When purchasing a house, a home inspection should always be a part of the buying process. The services of an inspector who is certified by The American Home Inspectors can identify numerous types of problems in the home. However, it is not fail proof.
Even the most experienced home inspector cannot detect everything. In some cases, you may consider hiring a specialist to inspect the problem areas that are missed during a home inspection. Here are some common issues that may arise after you move in:
While inspectors can determine if a line is entirely blocked, partial blocks are frequently missed. The water may need to run for substantially longer for the problem to appear, or it may worsen after your family moves in. Damage to the pipes may not show, particularly if the home has not been in use for a while.
A home inspector does not have the training nor time to perform an in-depth inspection of the electrical workings of the home. They will check all of the outlets and switches in the home, but may not be able to determine deeper troubles and malfunction origins. For these, you will need to hire a certified electrician.
From the roof to the piping beneath your home, leaks can be caused by a variety of home problems. Left untreated, they can be a source of mold and create damage to the foundation and structure of your home. However, they are not always easy to detect.
If your home inspection is during the dry season and the previous homeowner has painted any stains or otherwise covered the visible damage from the leaks, your inspector will likely not find it. For leaks inside of the home, if the previous residents have already vacated the building, the water may have already dried, leaving no trace of leaks. The water may need to be on for a few days before they become visible again.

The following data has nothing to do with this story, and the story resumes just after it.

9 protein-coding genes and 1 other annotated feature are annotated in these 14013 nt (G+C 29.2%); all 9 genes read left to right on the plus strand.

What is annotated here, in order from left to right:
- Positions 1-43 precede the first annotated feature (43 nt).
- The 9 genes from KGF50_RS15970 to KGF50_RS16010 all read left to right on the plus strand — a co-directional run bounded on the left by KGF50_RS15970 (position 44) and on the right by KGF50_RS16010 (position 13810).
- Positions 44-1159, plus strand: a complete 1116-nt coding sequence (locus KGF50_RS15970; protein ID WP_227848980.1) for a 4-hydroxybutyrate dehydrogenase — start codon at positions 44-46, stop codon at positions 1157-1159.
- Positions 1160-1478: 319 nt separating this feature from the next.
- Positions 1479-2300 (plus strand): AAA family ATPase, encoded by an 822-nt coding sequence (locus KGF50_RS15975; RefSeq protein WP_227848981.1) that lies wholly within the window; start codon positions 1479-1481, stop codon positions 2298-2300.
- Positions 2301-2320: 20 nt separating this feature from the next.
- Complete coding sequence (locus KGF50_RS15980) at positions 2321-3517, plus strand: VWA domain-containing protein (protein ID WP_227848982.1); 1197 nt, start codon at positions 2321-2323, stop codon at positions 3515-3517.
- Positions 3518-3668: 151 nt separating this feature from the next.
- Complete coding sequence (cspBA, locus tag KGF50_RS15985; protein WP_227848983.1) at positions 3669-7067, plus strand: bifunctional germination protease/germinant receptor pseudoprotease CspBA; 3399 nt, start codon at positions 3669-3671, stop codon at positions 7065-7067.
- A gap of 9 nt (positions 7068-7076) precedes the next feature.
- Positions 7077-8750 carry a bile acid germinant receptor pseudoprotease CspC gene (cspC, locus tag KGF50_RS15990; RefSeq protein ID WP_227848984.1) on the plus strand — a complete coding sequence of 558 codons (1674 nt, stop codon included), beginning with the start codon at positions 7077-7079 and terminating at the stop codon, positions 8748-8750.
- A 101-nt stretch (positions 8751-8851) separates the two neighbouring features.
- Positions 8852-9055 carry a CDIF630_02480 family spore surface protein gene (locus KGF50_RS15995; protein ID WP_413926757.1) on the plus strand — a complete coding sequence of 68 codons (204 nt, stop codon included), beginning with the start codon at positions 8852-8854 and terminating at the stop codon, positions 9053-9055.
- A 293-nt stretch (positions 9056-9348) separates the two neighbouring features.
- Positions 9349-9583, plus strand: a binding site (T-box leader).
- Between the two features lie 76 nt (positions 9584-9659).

Determining when an HVAC system is going to fail is virtually impossible. It may operate powerfully for years or have a vital part malfunction tomorrow. If an inspector checks out your home during moderate weather, the system will not be put through the same rigors as during extreme temperatures. One heat wave or freeze snap may be all it takes to cause system failure.
Because the price of an additional, thorough inspection is so high when compared to just replacing a unit, most inspectors do not recommend it. Check the maintenance records of the previous homeowner. The more diligent they were about regular maintenance visits, the greater the chance it is in good order.
However, if you have an old furnace, you may want to have the heater exchange inspected separately. A cracked one can be dangerous by raising carbon monoxide levels in the home.
The roof, foundation and internal walls can have problems that are not detected in a traditional home inspection. In some cases, the inspector may suggest that you bring in a contractor who specializes in the area in question to make an assessment, including the cost of repairs.
One advantage to using the public sewer system is that you need not worry about this one. However, if the home has a septic system, you will be responsible for it. Some states require an inspection of the system. Even if yours does not, you may want to see if the previous homeowner pumped it regularly and performed other relevant maintenance tasks.
Buying a home is the largest investment most people make in their life. Make sure that you are choosing wisely by having the house inspected and being aware of troubles that may arise once you move in. These are some of the most common issues you will encounter that even the best inspector can miss.